Fatal Twin Cities fire worst of recent rash

8:22 AM, Jan 1, 2013   |    comments
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SHOREVIEW, Minn. - Firefighters from four Twin Cities departments responded to a morning fire at 1002 Richmond Court in Shoreview Monday morning. They were too late to save the life of a woman who lived in the house alone. The cause of the fire is still under investigation.

"Our crews going through the house did what they could to gain access to the area," said Tim Boehlke, Lake Johanna Fire Chief. "They were finding tremendous amounts of debris in the house. By our terms, we typically call it a 'garbage' type house...It was very difficult. There was literally debris floor-to-ceiling in pretty much every room."

Lake Johanna, Roseville, New Brighton and Vadnais Heights firefighters fought the smoky, smoldering blaze. "My guess, this probably was a smoldering fire, burning for many hours prior to the call," said Boehlke.

The woman, now identified as 60-year-old Nancy Swanson, had four children and a grandchild in the Twin Cities, according to neighbors. She was found on the first floor of the home. An employee of a nearby group home called in the fire after smelling what she thought was "burning rubber."

The Shoreview fire is the latest of six fires in seven days over the Holidays. On Christmas Eve, a Minneapolis house fire sent two persons to the hospital. On Christmas Day, a Plymouth fire heavily damaged a condo. On December 26th, another Plymouth fire damaged three apartment units. On December 28th, an unattended candle was blamed for the Lake Street fire that gutted eight condos. Finally, on New Year's Eve, fire in a South Minneapolis home sent one man to the hospital with minor burns. Then, the Shoreview fire struck with the loss of a life.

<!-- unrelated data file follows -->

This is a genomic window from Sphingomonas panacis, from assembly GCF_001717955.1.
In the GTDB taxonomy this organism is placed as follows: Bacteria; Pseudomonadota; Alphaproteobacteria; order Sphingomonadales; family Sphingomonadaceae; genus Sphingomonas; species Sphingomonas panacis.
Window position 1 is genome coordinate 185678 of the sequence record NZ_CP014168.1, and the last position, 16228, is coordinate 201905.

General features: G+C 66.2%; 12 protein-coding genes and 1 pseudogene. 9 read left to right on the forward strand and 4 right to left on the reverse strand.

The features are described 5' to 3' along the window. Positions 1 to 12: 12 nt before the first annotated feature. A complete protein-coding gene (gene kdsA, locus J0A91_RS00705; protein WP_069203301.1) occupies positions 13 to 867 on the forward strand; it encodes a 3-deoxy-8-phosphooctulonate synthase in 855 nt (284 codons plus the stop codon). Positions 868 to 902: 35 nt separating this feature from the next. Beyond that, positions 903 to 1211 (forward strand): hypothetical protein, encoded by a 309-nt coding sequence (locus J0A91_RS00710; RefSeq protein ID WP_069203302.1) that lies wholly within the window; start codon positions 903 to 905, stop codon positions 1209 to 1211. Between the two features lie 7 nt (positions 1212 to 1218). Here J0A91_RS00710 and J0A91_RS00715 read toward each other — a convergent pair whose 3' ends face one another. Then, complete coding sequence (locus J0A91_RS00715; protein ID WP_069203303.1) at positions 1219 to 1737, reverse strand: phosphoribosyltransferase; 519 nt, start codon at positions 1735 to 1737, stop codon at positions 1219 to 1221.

City of Minneapolis Fire Marshal Perry Ebner took note of the high number of fires at the end of December. "Seems to be more fires in the wintertime due to heating elements, people working with space heaters, open flames, such as candles."

Smoking and overloaded electric outlets are a common cause this time of year, but the main cause is the result of ordinary celebration.

"The main cause of residential fires is cooking," said Ebner. "That is 60 percent of fires caused by those accidents around the stove itself. Furnaces are the same thing. It is part of the heating around there. You want to make sure you get annual check-ups on the heating and also make sure that the furnace is cleaned out and functions properly."

Ebner's general advice? "You want to make sure that smoke detectors work. If you have not changed your batteries in your smoke detector already, such as when the clocks change, then you should right now and make sure that they are taken car of they are functioning properly."

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